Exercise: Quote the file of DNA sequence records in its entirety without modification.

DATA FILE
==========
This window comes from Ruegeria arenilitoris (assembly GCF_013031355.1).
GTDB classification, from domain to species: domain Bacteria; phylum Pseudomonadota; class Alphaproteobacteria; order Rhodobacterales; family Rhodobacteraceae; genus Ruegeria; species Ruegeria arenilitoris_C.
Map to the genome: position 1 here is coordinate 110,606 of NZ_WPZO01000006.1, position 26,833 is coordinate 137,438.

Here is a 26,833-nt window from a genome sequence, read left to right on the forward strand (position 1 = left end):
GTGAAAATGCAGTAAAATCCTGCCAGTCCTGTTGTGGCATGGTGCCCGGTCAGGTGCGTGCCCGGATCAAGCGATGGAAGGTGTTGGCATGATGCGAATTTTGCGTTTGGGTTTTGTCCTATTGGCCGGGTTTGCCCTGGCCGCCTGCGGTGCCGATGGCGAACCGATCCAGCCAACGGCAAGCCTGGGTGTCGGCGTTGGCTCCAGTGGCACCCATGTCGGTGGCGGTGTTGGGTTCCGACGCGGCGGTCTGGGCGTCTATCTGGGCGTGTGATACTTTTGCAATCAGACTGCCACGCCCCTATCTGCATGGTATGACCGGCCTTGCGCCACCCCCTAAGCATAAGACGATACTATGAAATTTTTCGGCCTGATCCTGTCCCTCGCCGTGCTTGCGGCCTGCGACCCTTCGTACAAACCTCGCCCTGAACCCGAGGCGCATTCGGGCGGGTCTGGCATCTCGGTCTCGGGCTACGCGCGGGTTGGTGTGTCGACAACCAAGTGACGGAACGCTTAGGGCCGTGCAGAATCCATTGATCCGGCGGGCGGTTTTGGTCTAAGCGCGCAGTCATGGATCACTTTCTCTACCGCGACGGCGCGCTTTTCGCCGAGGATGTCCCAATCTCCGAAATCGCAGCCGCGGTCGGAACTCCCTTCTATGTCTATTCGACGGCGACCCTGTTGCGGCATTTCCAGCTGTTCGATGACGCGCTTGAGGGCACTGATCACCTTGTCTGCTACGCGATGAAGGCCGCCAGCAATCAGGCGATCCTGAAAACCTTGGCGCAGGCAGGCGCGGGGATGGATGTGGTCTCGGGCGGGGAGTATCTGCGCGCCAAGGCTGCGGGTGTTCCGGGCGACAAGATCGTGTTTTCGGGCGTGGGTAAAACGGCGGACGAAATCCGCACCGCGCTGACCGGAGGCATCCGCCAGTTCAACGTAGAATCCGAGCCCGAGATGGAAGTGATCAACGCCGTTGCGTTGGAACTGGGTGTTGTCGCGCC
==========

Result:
This window comes from Ruegeria arenilitoris (assembly GCF_013031355.1).
GTDB classification, from domain to species: domain Bacteria; phylum Pseudomonadota; class Alphaproteobacteria; order Rhodobacterales; family Rhodobacteraceae; genus Ruegeria; species Ruegeria arenilitoris_C.
Map to the genome: position 1 here is coordinate 110,606 of NZ_WPZO01000006.1, position 26,833 is coordinate 137,438.

Here is a 26,833-nt window from a genome sequence, read left to right on the forward strand (position 1 = left end):
GTGAAAATGCAGTAAAATCCTGCCAGTCCTGTTGTGGCATGGTGCCCGGTCAGGTGCGTGCCCGGATCAAGCGATGGAAGGTGTTGGCATGATGCGAATTTTGCGTTTGGGTTTTGTCCTATTGGCCGGGTTTGCCCTGGCCGCCTGCGGTGCCGATGGCGAACCGATCCAGCCAACGGCAAGCCTGGGTGTCGGCGTTGGCTCCAGTGGCACCCATGTCGGTGGCGGTGTTGGGTTCCGACGCGGCGGTCTGGGCGTCTATCTGGGCGTGTGATACTTTTGCAATCAGACTGCCACGCCCCTATCTGCATGGTATGACCGGCCTTGCGCCACCCCCTAAGCATAAGACGATACTATGAAATTTTTCGGCCTGATCCTGTCCCTCGCCGTGCTTGCGGCCTGCGACCCTTCGTACAAACCTCGCCCTGAACCCGAGGCGCATTCGGGCGGGTCTGGCATCTCGGTCTCGGGCTACGCGCGGGTTGGTGTGTCGACAACCAAGTGACGGAACGCTTAGGGCCGTGCAGAATCCATTGATCCGGCGGGCGGTTTTGGTCTAAGCGCGCAGTCATGGATCACTTTCTCTACCGCGACGGCGCGCTTTTCGCCGAGGATGTCCCAATCTCCGAAATCGCAGCCGCGGTCGGAACTCCCTTCTATGTCTATTCGACGGCGACCCTGTTGCGGCATTTCCAGCTGTTCGATGACGCGCTTGAGGGCACTGATCACCTTGTCTGCTACGCGATGAAGGCCGCCAGCAATCAGGCGATCCTGAAAACCTTGGCGCAGGCAGGCGCGGGGATGGATGTGGTCTCGGGCGGGGAGTATCTGCGCGCCAAGGCTGCGGGTGTTCCGGGCGACAAGATCGTGTTTTCGGGCGTGGGTAAAACGGCGGACGAAATCCGCACCGCGCTGACCGGAGGCATCCGCCAGTTCAACGTAGAATCCGAGCCCGAGATGGAAGTGATCAACGCCGTTGCGTTGGAACTGGGTGTTGTCGCGCC